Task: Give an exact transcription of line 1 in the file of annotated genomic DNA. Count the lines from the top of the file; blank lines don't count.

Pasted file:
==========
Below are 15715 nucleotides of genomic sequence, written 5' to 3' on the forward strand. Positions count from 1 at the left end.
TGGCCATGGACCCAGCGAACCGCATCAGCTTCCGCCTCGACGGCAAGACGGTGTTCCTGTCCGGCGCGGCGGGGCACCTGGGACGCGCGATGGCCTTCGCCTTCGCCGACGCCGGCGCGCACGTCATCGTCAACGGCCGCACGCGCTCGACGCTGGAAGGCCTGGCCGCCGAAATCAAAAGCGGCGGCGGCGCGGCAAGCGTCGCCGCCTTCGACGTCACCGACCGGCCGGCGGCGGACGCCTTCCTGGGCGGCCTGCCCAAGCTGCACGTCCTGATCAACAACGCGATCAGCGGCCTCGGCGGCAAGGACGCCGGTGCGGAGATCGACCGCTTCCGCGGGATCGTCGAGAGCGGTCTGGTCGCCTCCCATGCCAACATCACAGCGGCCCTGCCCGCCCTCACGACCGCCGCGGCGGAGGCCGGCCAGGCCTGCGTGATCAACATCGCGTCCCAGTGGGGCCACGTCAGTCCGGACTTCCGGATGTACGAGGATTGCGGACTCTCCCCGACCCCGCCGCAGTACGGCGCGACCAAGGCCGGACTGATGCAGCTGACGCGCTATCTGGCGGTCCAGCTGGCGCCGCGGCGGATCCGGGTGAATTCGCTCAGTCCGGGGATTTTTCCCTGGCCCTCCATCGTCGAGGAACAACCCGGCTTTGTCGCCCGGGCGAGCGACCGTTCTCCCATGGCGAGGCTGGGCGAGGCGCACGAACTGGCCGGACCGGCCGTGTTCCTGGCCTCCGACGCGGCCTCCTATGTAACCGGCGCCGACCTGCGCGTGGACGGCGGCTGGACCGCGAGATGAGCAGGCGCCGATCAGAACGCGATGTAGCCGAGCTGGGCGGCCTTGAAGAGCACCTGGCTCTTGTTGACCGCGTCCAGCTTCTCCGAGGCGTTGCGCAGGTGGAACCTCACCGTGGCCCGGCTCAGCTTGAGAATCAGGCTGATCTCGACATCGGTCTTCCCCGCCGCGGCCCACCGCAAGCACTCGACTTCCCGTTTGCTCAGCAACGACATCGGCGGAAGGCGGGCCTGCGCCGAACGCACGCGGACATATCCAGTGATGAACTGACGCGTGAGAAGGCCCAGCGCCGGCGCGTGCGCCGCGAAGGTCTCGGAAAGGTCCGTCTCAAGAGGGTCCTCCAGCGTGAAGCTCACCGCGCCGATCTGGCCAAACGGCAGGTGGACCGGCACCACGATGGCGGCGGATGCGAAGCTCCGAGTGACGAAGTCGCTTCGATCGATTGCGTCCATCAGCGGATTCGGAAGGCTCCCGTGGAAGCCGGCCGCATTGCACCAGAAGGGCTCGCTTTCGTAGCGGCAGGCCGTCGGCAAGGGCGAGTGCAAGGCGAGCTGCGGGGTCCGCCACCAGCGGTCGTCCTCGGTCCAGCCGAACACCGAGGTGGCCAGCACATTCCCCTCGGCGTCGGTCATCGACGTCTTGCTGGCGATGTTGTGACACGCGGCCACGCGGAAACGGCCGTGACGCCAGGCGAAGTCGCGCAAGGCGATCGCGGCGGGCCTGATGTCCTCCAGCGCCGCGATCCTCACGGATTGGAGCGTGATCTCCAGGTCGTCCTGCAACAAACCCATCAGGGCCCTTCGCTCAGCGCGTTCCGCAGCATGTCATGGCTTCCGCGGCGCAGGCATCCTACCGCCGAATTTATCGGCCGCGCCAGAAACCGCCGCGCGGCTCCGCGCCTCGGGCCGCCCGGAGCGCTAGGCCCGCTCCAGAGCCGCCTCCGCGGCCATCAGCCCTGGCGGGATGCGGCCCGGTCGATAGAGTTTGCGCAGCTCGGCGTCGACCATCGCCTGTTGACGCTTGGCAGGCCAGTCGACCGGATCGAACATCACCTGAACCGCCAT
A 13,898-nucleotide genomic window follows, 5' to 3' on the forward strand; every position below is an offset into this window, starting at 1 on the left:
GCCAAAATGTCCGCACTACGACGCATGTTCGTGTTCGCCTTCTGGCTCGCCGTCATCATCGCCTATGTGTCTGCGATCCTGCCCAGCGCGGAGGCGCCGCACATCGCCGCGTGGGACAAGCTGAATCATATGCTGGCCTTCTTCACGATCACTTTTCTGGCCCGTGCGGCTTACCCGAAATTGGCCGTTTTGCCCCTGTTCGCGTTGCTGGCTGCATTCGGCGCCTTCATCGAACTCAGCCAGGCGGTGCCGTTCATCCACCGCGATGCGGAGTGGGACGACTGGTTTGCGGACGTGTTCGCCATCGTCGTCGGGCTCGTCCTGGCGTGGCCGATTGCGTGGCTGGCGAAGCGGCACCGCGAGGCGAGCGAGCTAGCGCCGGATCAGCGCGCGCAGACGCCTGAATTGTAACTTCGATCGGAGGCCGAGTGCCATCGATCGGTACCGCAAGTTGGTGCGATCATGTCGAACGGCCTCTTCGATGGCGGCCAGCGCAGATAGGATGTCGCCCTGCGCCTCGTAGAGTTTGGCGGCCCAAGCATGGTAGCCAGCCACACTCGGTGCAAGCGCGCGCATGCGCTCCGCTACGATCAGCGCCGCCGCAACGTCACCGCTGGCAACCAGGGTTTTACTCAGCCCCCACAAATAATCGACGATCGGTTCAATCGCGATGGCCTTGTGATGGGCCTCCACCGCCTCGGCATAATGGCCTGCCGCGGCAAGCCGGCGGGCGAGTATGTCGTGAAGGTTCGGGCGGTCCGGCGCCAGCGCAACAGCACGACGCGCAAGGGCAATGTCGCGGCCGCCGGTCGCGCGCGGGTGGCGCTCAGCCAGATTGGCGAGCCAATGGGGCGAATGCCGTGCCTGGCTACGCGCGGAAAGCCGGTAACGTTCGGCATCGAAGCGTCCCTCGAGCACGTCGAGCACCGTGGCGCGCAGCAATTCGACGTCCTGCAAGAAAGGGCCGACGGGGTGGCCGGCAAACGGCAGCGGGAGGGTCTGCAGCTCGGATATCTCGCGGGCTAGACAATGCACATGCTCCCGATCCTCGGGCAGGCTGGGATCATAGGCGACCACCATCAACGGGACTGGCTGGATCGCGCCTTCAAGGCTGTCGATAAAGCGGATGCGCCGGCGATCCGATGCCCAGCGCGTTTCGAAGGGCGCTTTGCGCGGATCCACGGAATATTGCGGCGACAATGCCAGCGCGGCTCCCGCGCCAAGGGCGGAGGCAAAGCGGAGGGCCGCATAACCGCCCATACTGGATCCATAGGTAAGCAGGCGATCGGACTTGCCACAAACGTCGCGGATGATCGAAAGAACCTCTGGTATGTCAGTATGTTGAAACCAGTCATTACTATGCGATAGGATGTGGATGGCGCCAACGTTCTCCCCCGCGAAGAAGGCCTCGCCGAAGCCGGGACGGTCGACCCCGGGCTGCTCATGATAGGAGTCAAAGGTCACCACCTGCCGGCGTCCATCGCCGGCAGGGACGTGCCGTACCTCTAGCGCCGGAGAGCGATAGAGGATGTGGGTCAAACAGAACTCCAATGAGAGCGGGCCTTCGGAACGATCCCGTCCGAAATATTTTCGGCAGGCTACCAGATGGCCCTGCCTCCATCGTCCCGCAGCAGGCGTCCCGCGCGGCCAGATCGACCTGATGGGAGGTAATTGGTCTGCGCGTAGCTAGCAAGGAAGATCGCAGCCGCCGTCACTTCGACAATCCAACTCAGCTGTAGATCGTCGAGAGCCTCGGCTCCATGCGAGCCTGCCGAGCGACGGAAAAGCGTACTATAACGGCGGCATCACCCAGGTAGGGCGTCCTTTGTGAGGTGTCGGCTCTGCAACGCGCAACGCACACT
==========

Below are 15715 nucleotides of genomic sequence, written 5' to 3' on the forward strand. Positions count from 1 at the left end.